The femoral artery is a large vessel that provides oxygenated blood to lower extremity structures and in part to the anterior abdominal wall. The common femoral artery arises as a continuation of the external iliac artery after it passes under the inguinal ligament. The femoral artery, vein, and nerve all exist in the anterior region of the thigh known as the femoral triangle, just inferior to the inguinal ligament. Within the femoral triangle, the anatomical relationship from medial to lateral is femoral vein, common femoral artery, and femoral nerve. The artery and vein are both contained within the femoral sheath while the nerve is not. The common femoral artery gives off the deep femoral branch and continues as the superficial femoral artery. The superficial femoral artery continues distally to the level of the adductor hiatus where it terminates as the popliteal artery. The deep femoral artery terminates as perforating arteries in the thigh.
The femoral artery is clinically significant because it is a frequent site of peripheral arterial disease complications as well as an access point for many endovascular procedures.
The common femoral artery forms as a continuation of the external iliac artery below the level of the inguinal ligament. It is found just medial to the midpoint of the inguinal ligament in the inguinal crease region. The two bony landmarks useful for identifying the inguinal ligament are the anterior superior iliac spine and pubic symphysis. The average common femoral artery is approximately 4 cm in length and lies just anterior to the femoral head. Its length and diameter are quite variable depending on characteristics such as height, weight, sex and ethnicity. Branches arising from the common femoral artery include superficial epigastric artery, superficial circumflex artery, and external pudendal artery.
Distal to these smaller branches, the common femoral artery bifurcates into the deep femoral (or profunda femoris) and superficial femoral artery.
The superficial femoral artery plays a crucial role in delivering oxygenated blood to the entire lower leg. Before entering the adductor canal, it gives off the descending genicular artery that supplies part of the knee. As the superficial femoral artery traverses the adductor canal, it gives off minor branches to the muscles of the thigh. Once it emerges from the adductor hiatus, its name changes to the popliteal artery which provides oxygen-rich blood to the rest of the knee compartment. The femoral vein courses posterior to the femoral artery through the adductor canal.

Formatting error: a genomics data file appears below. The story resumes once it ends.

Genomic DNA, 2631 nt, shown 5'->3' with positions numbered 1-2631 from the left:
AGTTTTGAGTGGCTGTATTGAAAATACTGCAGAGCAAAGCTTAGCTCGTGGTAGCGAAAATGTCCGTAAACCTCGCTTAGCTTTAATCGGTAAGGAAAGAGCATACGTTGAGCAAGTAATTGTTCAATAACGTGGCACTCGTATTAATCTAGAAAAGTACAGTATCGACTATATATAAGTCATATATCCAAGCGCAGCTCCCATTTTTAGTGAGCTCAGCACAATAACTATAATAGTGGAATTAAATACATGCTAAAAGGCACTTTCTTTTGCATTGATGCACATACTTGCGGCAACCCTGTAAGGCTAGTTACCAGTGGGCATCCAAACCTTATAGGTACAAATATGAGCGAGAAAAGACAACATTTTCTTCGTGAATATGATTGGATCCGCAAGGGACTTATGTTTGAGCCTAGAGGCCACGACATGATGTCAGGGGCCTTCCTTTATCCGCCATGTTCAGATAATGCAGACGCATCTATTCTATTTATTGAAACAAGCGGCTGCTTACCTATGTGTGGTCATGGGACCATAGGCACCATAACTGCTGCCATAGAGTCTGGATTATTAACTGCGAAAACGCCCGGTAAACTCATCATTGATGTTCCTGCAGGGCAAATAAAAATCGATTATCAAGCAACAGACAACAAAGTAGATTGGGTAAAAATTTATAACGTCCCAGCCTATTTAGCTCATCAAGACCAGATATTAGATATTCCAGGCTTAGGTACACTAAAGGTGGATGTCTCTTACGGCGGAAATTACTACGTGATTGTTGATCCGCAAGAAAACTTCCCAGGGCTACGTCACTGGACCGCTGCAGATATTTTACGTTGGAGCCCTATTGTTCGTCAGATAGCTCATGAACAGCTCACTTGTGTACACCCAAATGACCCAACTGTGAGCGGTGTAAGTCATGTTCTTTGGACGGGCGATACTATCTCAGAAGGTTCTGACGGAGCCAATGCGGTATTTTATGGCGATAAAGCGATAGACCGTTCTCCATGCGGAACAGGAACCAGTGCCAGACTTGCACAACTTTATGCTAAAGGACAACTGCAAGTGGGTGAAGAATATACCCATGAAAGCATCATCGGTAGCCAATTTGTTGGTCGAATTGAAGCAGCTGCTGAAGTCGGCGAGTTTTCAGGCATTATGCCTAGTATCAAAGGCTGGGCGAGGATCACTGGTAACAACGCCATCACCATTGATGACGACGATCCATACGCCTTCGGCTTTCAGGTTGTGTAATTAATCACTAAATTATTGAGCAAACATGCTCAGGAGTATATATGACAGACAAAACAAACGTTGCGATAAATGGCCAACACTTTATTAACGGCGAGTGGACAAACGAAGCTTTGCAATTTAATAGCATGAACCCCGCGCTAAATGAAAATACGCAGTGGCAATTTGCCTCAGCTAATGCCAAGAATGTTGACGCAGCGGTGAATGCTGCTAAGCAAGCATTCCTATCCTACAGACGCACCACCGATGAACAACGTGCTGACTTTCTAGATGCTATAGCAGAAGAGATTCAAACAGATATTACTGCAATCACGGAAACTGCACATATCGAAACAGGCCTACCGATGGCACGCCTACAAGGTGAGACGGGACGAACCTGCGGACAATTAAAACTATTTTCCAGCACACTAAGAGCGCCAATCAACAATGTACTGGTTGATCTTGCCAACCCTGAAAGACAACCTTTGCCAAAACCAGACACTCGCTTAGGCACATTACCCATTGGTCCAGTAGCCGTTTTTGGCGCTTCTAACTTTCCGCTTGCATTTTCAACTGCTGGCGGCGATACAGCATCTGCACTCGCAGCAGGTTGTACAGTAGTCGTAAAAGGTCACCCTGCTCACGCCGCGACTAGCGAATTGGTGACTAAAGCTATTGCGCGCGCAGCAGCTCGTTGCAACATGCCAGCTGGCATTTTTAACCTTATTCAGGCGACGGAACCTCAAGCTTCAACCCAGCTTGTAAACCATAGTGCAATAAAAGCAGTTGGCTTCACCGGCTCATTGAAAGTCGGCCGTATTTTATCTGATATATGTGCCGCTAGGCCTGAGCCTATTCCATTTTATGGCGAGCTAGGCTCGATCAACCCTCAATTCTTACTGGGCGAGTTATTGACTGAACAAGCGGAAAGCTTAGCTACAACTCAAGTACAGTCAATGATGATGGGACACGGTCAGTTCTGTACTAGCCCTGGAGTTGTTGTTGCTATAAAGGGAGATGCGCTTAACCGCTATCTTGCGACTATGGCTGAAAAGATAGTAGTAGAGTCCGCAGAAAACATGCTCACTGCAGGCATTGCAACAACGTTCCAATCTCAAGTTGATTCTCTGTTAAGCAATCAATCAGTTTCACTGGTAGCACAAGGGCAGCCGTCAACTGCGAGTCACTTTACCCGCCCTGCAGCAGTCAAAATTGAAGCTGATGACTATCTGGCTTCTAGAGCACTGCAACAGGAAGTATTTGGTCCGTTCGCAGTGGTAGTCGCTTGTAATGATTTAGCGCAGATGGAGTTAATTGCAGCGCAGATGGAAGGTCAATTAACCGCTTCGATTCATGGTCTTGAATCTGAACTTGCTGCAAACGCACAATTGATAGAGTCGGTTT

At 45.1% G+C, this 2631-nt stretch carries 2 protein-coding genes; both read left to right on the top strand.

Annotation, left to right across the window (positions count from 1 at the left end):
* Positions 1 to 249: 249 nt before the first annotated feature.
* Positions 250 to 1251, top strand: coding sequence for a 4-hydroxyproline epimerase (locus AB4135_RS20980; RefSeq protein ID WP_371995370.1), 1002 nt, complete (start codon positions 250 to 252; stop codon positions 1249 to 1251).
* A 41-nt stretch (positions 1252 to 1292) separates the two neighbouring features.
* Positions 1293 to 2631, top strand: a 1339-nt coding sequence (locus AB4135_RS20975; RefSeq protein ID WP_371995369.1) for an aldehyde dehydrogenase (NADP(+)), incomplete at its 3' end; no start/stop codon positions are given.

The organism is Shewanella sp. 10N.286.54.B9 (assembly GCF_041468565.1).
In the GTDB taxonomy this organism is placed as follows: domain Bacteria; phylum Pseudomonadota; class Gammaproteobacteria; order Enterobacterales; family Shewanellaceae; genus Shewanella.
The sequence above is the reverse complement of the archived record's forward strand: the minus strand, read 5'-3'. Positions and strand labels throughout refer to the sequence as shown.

The deep femoral artery gives rise to medial and lateral circumflex arteries that supply the femur and hip region before it dives deep into the thigh compartment and terminates as perforating deep tissue branches.
At the 6-mm stage, the dorsal root of the umbilical artery gives rise to the axial artery which provides several branches to the embryologic foot. A distinct femoral artery entering the leg is present at the 14-mm stage with communications to the axial and sciatic artery. The sciatic artery regresses around 22 mm, and the femoral artery is the sole supplier of blood to the lower limb. The vasculature establishes its adult pattern by the 8-week of embryologic development. Nerves supplying the lower limb develop from the medial and dorsal cord to supply the ventral and dorsal muscles, respectively.
The deep veins of the leg are typically named in accordance with the artery and drain the musculature. The superficial veins are responsible for draining the cutaneous circulation. All of the superficial veins eventually drain into the saphenous system which communicates with the common femoral vein. The femoral vein courses posterior to the femoral artery through the adductor canal.
The deep inguinal node of Cloquet mediates the lymphatic drainage of the penis, clitoris and fatty connective tissue in the inguinal region. The primary lymphatic chain that drains the lower extremities and groin is the most medially located structure within the femoral triangle.
The ventral rami of L2, L3, and L4 give rise to the femoral nerve which then descends inferiorly and passes posterior to the inguinal ligament. In the femoral triangle, the femoral nerve is located lateral to the femoral artery and exterior to the femoral sheath. The femoral nerve delivers motor innervation to the anterior muscles of the thigh (quadriceps, sartorius, iliacus, and pectineus). It also supplies cutaneous sensation to the anterior thigh and anteromedial aspect of the leg. The surgeon must exercise care to avoid injuring the femoral nerve while performing femoral artery percutaneous procedures.
After branching off of the deep femoral artery, the medial circumflex artery runs along the posterior side of the femur and supplies blood to the thigh adductors (longus, magnus, and brevis), gracilis, pectineus as well as the femoral head and neck. The lateral circumflex courses laterally and supplies oxygenated blood to the major knee extensor group including vastus lateralis, vastus intermedius, and rectus femoris. Vastus medialis is supplied in part by both the superficial femoral artery and deep femoral artery. The perforating arteries of the deep femoral artery supply the four hamstring muscles (semitendinosus, semimembranosus, short and long head of biceps. After exiting the adductor canal, the superficial femoral artery continues distally as the popliteal artery which serves the entire calf and foot with oxygen-rich blood.